“Think about Virginia 50-60 years ago. It was uncertain where Virginia was going to go, particularly regarding race,” Holsworth said. “And fortunately, because of Governor Wilder and others, Virginia moved in a good direction, entering the modern world.”
The first panel, “The Wilder Election: How it Happened, What it Meant,” was moderated by former WDBJ–TV political reporter Ellen Qualls and included former WWBT-TV political reporter Jim Babb, former Virginian-Pilot reporter and editorial writer Margaret Edds, former Richmond Times-Dispatch political reporter Michael Hardy and Wilder’s longtime adviser Paul Goldman.
Babb and Hardy agreed that Wilder’s enduring legacy was the ability to manage the budget deficit he inherited without raising taxes and through minimal layoffs.
“Some proposed raising taxes as a solution,” Hardy said. “But he said ‘No, I’m not going to raise taxes. I’m a fiscal conservative.’ And that became the story over the next four years.”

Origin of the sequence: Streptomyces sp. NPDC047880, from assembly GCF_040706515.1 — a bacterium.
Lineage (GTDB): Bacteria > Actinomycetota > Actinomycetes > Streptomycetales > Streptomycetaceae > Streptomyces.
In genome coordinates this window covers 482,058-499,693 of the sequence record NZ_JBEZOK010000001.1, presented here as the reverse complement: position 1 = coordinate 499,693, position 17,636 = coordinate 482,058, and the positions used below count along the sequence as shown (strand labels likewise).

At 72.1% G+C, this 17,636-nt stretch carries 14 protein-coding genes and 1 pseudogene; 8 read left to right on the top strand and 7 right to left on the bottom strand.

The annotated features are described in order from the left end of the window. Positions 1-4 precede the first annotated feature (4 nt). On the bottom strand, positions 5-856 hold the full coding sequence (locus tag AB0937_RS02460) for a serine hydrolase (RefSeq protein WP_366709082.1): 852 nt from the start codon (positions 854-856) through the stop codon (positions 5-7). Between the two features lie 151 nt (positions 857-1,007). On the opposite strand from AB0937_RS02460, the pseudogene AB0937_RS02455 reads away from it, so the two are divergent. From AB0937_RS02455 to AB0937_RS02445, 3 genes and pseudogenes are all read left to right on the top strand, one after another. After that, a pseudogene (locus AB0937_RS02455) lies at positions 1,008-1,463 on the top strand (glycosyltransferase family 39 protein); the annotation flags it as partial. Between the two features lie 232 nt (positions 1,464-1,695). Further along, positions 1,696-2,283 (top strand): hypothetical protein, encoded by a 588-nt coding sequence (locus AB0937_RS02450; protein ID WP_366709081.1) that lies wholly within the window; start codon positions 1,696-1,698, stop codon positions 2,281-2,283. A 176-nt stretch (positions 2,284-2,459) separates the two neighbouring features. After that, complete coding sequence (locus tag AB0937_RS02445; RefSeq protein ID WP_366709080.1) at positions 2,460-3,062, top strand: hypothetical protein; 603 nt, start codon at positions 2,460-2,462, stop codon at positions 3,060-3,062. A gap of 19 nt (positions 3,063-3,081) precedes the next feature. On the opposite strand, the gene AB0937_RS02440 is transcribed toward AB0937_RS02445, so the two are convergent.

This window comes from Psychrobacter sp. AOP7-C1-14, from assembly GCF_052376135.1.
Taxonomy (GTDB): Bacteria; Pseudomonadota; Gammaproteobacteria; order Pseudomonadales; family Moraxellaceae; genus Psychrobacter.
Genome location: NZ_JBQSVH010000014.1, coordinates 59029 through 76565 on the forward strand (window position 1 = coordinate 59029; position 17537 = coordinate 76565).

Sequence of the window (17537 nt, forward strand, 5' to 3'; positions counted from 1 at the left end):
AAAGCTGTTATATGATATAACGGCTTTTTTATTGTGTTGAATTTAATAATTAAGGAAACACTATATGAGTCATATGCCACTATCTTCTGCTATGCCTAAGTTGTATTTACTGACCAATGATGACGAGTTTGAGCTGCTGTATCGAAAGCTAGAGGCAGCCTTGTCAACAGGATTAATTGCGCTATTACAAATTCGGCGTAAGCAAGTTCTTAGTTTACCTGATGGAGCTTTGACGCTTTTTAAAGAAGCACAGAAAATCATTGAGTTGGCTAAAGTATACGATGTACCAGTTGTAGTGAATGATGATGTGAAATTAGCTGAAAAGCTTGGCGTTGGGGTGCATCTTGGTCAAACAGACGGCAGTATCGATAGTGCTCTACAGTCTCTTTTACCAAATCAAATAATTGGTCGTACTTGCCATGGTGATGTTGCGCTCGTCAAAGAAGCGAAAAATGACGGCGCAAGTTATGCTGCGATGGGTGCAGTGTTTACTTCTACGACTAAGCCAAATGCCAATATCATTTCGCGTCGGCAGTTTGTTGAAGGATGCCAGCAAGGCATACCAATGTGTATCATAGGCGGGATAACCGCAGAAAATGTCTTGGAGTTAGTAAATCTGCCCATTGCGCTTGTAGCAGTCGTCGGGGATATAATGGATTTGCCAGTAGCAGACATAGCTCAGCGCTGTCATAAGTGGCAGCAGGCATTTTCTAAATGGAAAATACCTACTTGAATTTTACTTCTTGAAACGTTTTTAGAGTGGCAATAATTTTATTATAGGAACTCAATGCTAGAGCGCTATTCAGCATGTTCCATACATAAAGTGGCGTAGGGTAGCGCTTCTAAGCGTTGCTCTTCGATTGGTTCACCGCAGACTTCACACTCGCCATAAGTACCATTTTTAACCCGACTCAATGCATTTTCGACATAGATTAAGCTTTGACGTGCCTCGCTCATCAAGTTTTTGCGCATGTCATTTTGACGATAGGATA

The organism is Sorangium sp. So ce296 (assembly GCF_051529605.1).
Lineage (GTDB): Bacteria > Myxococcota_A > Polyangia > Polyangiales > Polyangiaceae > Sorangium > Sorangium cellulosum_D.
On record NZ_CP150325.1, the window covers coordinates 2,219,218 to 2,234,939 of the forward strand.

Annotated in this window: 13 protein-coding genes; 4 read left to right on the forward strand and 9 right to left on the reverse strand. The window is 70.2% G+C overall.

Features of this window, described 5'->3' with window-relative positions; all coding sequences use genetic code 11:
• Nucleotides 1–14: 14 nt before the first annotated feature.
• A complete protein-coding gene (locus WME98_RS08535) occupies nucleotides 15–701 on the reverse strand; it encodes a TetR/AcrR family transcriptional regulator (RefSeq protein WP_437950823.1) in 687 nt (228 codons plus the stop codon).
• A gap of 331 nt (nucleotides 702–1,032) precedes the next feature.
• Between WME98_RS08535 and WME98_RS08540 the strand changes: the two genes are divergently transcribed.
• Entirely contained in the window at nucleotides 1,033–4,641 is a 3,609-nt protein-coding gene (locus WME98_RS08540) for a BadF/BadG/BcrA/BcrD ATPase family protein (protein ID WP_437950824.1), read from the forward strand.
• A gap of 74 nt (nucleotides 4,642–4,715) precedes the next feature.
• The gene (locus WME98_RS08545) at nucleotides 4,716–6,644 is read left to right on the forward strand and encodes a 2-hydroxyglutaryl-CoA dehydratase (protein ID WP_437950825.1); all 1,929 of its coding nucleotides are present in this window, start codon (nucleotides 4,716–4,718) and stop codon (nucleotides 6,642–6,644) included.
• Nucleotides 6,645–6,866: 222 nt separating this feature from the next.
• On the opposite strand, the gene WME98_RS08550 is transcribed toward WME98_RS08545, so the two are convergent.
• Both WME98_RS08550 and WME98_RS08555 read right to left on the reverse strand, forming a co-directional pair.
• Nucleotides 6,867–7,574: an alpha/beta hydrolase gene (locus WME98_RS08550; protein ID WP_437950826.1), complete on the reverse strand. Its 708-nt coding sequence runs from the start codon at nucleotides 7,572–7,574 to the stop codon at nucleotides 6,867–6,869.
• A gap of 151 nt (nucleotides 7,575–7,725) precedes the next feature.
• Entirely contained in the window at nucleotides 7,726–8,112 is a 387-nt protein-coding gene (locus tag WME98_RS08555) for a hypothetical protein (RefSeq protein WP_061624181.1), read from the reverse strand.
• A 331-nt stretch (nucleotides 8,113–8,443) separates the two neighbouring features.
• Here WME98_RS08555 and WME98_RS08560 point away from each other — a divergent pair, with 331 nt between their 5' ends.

“The Wilder Administration: Challenges and Accomplishments” panel was moderated by Glenn Davidson, Wilder’s former press secretary and later chief of staff. The session featured James W. Dyke Jr., former secretary of education; May Fox, former deputy secretary of health and human resources; Walter “Mac” McFarlane, former policy director and chief attorney to the governor, and Goldman. The administration members agreed that fiscal responsibility defined Wilder.
“His shining star was that, as a Democrat, he could handle this shortfall without raising taxes,” Fox said.
“We had gotten rid of programs that should have been eliminated years before but money had been flowing like water then. And it was during that same time that we created the ‘rainy day’ fund,” Dyke added.
Other accomplishments of the Wilder Administration included successfully challenging Virginia Military Institute to admit women, tackling school disparity and guiding the passage of legislation limiting gun purchases in Virginia to one per month, which has since been repealed.